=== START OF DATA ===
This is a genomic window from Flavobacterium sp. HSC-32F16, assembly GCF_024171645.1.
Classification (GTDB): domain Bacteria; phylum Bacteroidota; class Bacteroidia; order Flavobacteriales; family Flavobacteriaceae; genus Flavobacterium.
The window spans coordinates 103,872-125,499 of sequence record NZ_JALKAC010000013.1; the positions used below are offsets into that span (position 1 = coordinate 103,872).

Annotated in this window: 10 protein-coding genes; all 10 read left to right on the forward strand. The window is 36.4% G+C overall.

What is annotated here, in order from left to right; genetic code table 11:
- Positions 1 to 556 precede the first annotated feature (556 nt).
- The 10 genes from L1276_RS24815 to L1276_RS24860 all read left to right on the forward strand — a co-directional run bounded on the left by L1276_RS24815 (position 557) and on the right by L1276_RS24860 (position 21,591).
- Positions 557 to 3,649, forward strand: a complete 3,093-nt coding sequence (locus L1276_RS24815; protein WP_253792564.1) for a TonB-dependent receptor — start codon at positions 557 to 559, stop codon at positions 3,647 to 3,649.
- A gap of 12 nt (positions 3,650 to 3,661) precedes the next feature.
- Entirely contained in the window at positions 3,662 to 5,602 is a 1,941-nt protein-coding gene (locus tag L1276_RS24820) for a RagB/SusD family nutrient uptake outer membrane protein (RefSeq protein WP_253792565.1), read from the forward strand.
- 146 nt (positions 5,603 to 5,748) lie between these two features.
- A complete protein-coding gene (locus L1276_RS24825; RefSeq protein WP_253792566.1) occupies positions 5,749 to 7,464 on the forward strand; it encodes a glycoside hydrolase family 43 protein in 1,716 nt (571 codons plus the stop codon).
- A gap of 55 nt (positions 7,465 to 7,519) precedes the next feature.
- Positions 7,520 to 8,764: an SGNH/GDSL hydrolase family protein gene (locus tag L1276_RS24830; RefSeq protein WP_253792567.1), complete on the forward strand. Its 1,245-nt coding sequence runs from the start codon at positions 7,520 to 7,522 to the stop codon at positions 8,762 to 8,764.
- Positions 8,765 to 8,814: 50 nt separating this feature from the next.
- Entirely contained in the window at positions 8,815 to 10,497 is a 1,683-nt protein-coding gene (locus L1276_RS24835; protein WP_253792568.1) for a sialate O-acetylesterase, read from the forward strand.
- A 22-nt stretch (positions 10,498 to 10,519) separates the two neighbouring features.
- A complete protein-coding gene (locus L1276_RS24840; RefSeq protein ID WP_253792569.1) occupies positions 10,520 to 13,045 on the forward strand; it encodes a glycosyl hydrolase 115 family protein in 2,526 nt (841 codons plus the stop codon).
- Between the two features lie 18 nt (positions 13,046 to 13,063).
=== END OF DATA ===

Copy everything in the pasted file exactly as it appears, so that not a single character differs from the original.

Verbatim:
This is a genomic window from Flavobacterium sp. HSC-32F16, assembly GCF_024171645.1.
Classification (GTDB): domain Bacteria; phylum Bacteroidota; class Bacteroidia; order Flavobacteriales; family Flavobacteriaceae; genus Flavobacterium.
The window spans coordinates 103,872-125,499 of sequence record NZ_JALKAC010000013.1; the positions used below are offsets into that span (position 1 = coordinate 103,872).

Annotated in this window: 10 protein-coding genes; all 10 read left to right on the forward strand. The window is 36.4% G+C overall.

What is annotated here, in order from left to right; genetic code table 11:
- Positions 1 to 556 precede the first annotated feature (556 nt).
- The 10 genes from L1276_RS24815 to L1276_RS24860 all read left to right on the forward strand — a co-directional run bounded on the left by L1276_RS24815 (position 557) and on the right by L1276_RS24860 (position 21,591).
- Positions 557 to 3,649, forward strand: a complete 3,093-nt coding sequence (locus L1276_RS24815; protein WP_253792564.1) for a TonB-dependent receptor — start codon at positions 557 to 559, stop codon at positions 3,647 to 3,649.
- A gap of 12 nt (positions 3,650 to 3,661) precedes the next feature.
- Entirely contained in the window at positions 3,662 to 5,602 is a 1,941-nt protein-coding gene (locus tag L1276_RS24820) for a RagB/SusD family nutrient uptake outer membrane protein (RefSeq protein WP_253792565.1), read from the forward strand.
- 146 nt (positions 5,603 to 5,748) lie between these two features.
- A complete protein-coding gene (locus L1276_RS24825; RefSeq protein WP_253792566.1) occupies positions 5,749 to 7,464 on the forward strand; it encodes a glycoside hydrolase family 43 protein in 1,716 nt (571 codons plus the stop codon).
- A gap of 55 nt (positions 7,465 to 7,519) precedes the next feature.
- Positions 7,520 to 8,764: an SGNH/GDSL hydrolase family protein gene (locus tag L1276_RS24830; RefSeq protein WP_253792567.1), complete on the forward strand. Its 1,245-nt coding sequence runs from the start codon at positions 7,520 to 7,522 to the stop codon at positions 8,762 to 8,764.
- Positions 8,765 to 8,814: 50 nt separating this feature from the next.
- Entirely contained in the window at positions 8,815 to 10,497 is a 1,683-nt protein-coding gene (locus L1276_RS24835; protein WP_253792568.1) for a sialate O-acetylesterase, read from the forward strand.
- A 22-nt stretch (positions 10,498 to 10,519) separates the two neighbouring features.
- A complete protein-coding gene (locus L1276_RS24840; RefSeq protein ID WP_253792569.1) occupies positions 10,520 to 13,045 on the forward strand; it encodes a glycosyl hydrolase 115 family protein in 2,526 nt (841 codons plus the stop codon).
- Between the two features lie 18 nt (positions 13,046 to 13,063).